OCZ DDR3 PC3-17000 Gold XTE 4GB Kit - Benchmarking the OCZ DDR3-2133 Kit

Article Index
OCZ DDR3 PC3-17000 Gold XTE 4GB Kit
Test Setup and Overclocking
Benchmarking the OCZ DDR3-2133 Kit
 

 

Benchmarking - AIDA64:

Because there is a lot of system tweaking that goes along with clocking up memory to non-standard speeds, we haven't included a lot of "real world" benchmarks.  Often, in order to get the memory to run at speeds other than 1066MHz, 1333MHz, or 1600MHz, the motherboard bus and CPU must be clocked up in order to achieve these speeds.  As we've shown before the CPU plays a huge roll in benchmark performance and so it's not fair to compare WinRAR compression when the CPU is clocked up 400MHz faster.  Of course the "RAM" will look faster, but in reality the CPU is the one doing the work.

With that being said, the new Sandy Bridge Core i5/i7 platform has a native 1333MHz memory controller and many motherboards have options that allow you to change the memory multiplier to achieve fast memory speeds (up to 2133MHz on the P67A-UD3 from Gigabyte) without overclocking the CPU or bus.  This will allow us to show how simple memory speed improvements affect total system performance...or how little the affect performance.  The results are below.  First up is AIDA64 (formerly known as Everest).

AIDA64

 

When it comes to memory performance in AIDA64 - the higher number the better in terms of read/write/copy and lower latency numbers are better.  You can see that at stock DDR3-1600MHz, the Crucial kit holds its own even though the OCZ kit is running on CL7 timings.  As the memory speed increases, so does the performance and the latency even drops - although the CAS latency settings are raised.  The MHz performance speed offsets the great latency set in the BIOS.  It is impressive to see over 21,000MB/sec read speed through a dual-channel kit that is rated at 17,000MB/sec performance.

 

The other two tests are SuperPi and Cinebench.  We used SuperPi to calculate Pi to 1 Million decimal places using different memory speeds to see if memory speed affects programs that are largely CPU dependent.  The results pretty much speak for themselves.   Cinebench 11.5 was used in both CPU rendering as well as GPU / OpenGL modes to see how memory speed affects workstation performance.  I was surprised to see CPU scores stagnate while OpenGL score improved as the memory became faster.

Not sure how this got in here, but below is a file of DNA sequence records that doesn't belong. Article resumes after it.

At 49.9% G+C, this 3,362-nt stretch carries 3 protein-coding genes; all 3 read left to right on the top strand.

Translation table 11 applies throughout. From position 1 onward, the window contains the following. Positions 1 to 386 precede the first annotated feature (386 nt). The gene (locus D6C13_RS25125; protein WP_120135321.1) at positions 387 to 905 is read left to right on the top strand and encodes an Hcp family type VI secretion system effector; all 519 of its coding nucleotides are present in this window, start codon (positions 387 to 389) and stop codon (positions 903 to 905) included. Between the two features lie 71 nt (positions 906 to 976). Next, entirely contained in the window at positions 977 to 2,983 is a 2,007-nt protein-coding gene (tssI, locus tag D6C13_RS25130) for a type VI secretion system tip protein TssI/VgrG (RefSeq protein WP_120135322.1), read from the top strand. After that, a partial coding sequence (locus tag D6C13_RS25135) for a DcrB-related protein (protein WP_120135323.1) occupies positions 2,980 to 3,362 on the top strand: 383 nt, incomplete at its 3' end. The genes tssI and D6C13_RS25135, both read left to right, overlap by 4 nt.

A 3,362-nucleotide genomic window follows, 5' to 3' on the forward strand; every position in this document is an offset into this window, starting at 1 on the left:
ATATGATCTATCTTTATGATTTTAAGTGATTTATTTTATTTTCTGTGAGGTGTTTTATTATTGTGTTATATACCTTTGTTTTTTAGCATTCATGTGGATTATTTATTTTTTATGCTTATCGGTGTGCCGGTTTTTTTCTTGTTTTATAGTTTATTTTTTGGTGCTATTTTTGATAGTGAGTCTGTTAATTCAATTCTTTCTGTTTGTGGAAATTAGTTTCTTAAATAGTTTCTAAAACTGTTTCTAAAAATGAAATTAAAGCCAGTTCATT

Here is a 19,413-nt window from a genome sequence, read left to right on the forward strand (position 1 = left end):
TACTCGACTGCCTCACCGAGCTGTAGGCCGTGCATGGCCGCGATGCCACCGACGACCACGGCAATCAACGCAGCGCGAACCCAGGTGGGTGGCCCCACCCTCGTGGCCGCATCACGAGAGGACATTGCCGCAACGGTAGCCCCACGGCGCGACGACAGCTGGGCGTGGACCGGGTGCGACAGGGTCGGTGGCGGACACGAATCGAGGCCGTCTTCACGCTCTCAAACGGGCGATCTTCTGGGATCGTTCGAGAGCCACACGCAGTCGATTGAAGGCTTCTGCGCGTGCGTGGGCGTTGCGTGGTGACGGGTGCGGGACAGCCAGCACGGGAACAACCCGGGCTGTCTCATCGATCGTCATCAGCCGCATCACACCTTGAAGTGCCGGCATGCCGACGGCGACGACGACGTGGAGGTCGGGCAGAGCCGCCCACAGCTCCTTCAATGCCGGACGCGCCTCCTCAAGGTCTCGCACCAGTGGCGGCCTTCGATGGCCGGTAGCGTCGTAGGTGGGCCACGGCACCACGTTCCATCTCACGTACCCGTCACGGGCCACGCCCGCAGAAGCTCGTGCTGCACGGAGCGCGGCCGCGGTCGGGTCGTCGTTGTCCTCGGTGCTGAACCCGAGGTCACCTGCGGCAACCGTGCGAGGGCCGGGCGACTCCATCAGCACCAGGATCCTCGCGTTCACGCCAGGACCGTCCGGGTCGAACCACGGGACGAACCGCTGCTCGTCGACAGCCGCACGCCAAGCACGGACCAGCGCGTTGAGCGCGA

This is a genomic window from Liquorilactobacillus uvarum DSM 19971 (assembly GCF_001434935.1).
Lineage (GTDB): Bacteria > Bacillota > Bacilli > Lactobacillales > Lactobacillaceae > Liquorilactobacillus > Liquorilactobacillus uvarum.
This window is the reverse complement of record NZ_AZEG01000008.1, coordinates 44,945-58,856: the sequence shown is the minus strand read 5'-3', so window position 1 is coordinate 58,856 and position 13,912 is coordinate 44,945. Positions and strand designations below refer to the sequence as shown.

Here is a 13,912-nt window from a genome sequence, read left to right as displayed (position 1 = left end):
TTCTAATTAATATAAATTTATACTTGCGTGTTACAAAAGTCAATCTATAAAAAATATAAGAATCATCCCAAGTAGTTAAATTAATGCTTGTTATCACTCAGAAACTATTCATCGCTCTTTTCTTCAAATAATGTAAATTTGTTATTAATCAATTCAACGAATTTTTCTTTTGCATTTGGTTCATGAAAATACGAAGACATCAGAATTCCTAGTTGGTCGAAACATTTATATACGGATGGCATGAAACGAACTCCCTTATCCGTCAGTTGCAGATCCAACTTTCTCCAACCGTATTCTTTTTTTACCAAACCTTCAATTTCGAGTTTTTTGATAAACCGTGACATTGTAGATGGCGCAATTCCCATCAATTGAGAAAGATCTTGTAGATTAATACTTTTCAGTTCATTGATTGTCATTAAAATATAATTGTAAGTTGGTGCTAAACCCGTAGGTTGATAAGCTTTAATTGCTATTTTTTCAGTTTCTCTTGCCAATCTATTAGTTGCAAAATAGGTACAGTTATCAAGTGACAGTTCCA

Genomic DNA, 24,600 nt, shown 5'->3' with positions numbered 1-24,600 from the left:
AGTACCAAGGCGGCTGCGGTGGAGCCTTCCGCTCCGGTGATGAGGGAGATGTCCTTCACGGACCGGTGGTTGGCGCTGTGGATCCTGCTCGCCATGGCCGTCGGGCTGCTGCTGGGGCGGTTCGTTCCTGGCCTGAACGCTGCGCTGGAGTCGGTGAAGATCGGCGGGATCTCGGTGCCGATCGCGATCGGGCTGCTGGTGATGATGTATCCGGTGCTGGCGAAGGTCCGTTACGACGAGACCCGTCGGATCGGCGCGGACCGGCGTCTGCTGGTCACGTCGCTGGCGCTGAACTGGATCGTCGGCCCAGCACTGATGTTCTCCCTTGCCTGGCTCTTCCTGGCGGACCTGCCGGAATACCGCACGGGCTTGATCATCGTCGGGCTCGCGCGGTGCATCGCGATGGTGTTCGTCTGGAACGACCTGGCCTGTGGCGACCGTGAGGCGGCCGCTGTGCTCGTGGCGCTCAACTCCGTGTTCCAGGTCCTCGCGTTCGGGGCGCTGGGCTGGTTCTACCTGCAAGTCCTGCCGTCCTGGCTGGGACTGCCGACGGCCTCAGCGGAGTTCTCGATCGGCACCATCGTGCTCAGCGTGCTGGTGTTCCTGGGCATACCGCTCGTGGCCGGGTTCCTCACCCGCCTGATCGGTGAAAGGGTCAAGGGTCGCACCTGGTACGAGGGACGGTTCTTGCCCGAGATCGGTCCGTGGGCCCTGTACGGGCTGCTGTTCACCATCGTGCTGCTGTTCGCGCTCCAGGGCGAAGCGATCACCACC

SuperPi
 Cinebench

 

SuperPi scores stayed basically the same regardless of memory speed.  They ranged from 11.045 seconds to 11.138 seconds when the CPU speed wasn't changed.  When we overclocked the CPU slightly to increase our memory speed to 2202MHz, we saw the largest improvement.  

Cinebench told a slightly different story.  OpenGL scores improved steadily as the memory speed increased, but CPU scores remained pretty much the same - only when overclocking the CPU did we see better performance on the OCZ kit.  The Crucial kit trailed behind in CPU performance but edged ahead slightly at stock DDR3-1600.

 

 

Final Thoughts:

OCZ Technology has done wonders for the RAM industry and has raised the bar over the past few years in terms of memory performance, aesthetics and pricing.  The Gold XTE series is their "mainstream high-end" kit that offers some pretty incredible speeds with looser timings in order to keep it affordable.  Running memory at speeds of up to 2.2GHz is pretty impressive and it stayed rock-solid at 2200MHz where it would fail at 2233 if we edged up the bus another single MHz.  They manage to push this memory to pretty incredible levels at 1.65v - which is higher than the JEDEC 1.5v standard - but is in line with many performance memory companies.

We did have issues trying to get this memory to run at anything faster than 1800MHz on a Core i7 920 X58 system as well as a Core i7 860 P55 system as these processor support memory controller configurations of up to 1066MHz - requiring a full 100% overclock of the CPUs memory controller.  Some people have got these systems to work, but we had to upgrade our test bench to a Sandy Bridge CPU that supports a native memory controller of up to 1333MHz - requiring less than a 100% overclock.  Also, as technology has improved we were able to easily hit these speeds without any issues at all.  We simply dialed in the BIOS setting and booted into Windows.

Pros:

  • Large heat spreaders
  • DDR3-2133 at 1.65v
  • Runs at 7-7-7-21 1T at 1600MHz

 

Cons

  • Could not run DDR3-1866 at CL8 or DDR3-2133 at CL9

 

  BCCRating

Gold

I'd like to thank OCZ for setting us up with some fast DDR3-2133 for this review.  I was impressed at getting over 20GB/sec of performance on a dual-channel kit and how smoothly everything worked when we used hardware that supports this speed of memory.

If you have any questions or comments, please post them at the "Comments" link below.